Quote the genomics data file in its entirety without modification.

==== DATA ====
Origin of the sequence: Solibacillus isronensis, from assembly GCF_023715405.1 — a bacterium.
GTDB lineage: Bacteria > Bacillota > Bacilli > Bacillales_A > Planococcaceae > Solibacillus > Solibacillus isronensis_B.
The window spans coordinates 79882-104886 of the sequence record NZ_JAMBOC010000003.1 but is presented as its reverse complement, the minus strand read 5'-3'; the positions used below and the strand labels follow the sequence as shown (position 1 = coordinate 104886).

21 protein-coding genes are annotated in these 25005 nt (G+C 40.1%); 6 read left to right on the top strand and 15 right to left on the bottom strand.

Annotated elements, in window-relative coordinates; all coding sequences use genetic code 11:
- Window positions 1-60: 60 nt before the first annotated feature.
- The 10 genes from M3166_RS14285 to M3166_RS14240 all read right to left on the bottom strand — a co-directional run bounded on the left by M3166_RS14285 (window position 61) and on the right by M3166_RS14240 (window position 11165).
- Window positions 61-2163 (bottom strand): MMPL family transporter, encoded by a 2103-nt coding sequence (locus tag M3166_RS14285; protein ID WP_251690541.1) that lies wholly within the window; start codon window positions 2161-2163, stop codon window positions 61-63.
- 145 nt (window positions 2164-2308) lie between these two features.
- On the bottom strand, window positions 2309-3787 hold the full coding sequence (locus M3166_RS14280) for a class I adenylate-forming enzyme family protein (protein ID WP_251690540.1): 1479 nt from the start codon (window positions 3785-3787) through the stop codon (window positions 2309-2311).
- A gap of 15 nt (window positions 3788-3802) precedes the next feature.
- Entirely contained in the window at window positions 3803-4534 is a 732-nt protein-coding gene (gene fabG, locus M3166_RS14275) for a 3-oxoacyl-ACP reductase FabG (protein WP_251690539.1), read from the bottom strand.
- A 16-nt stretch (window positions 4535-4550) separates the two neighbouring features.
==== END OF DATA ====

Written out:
Origin of the sequence: Solibacillus isronensis, from assembly GCF_023715405.1 — a bacterium.
GTDB lineage: Bacteria > Bacillota > Bacilli > Bacillales_A > Planococcaceae > Solibacillus > Solibacillus isronensis_B.
The window spans coordinates 79882-104886 of the sequence record NZ_JAMBOC010000003.1 but is presented as its reverse complement, the minus strand read 5'-3'; the positions used below and the strand labels follow the sequence as shown (position 1 = coordinate 104886).

21 protein-coding genes are annotated in these 25005 nt (G+C 40.1%); 6 read left to right on the top strand and 15 right to left on the bottom strand.

Annotated elements, in window-relative coordinates; all coding sequences use genetic code 11:
- Window positions 1-60: 60 nt before the first annotated feature.
- The 10 genes from M3166_RS14285 to M3166_RS14240 all read right to left on the bottom strand — a co-directional run bounded on the left by M3166_RS14285 (window position 61) and on the right by M3166_RS14240 (window position 11165).
- Window positions 61-2163 (bottom strand): MMPL family transporter, encoded by a 2103-nt coding sequence (locus tag M3166_RS14285; protein ID WP_251690541.1) that lies wholly within the window; start codon window positions 2161-2163, stop codon window positions 61-63.
- 145 nt (window positions 2164-2308) lie between these two features.
- On the bottom strand, window positions 2309-3787 hold the full coding sequence (locus M3166_RS14280) for a class I adenylate-forming enzyme family protein (protein ID WP_251690540.1): 1479 nt from the start codon (window positions 3785-3787) through the stop codon (window positions 2309-2311).
- A gap of 15 nt (window positions 3788-3802) precedes the next feature.
- Entirely contained in the window at window positions 3803-4534 is a 732-nt protein-coding gene (gene fabG, locus M3166_RS14275) for a 3-oxoacyl-ACP reductase FabG (protein WP_251690539.1), read from the bottom strand.
- A 16-nt stretch (window positions 4535-4550) separates the two neighbouring features.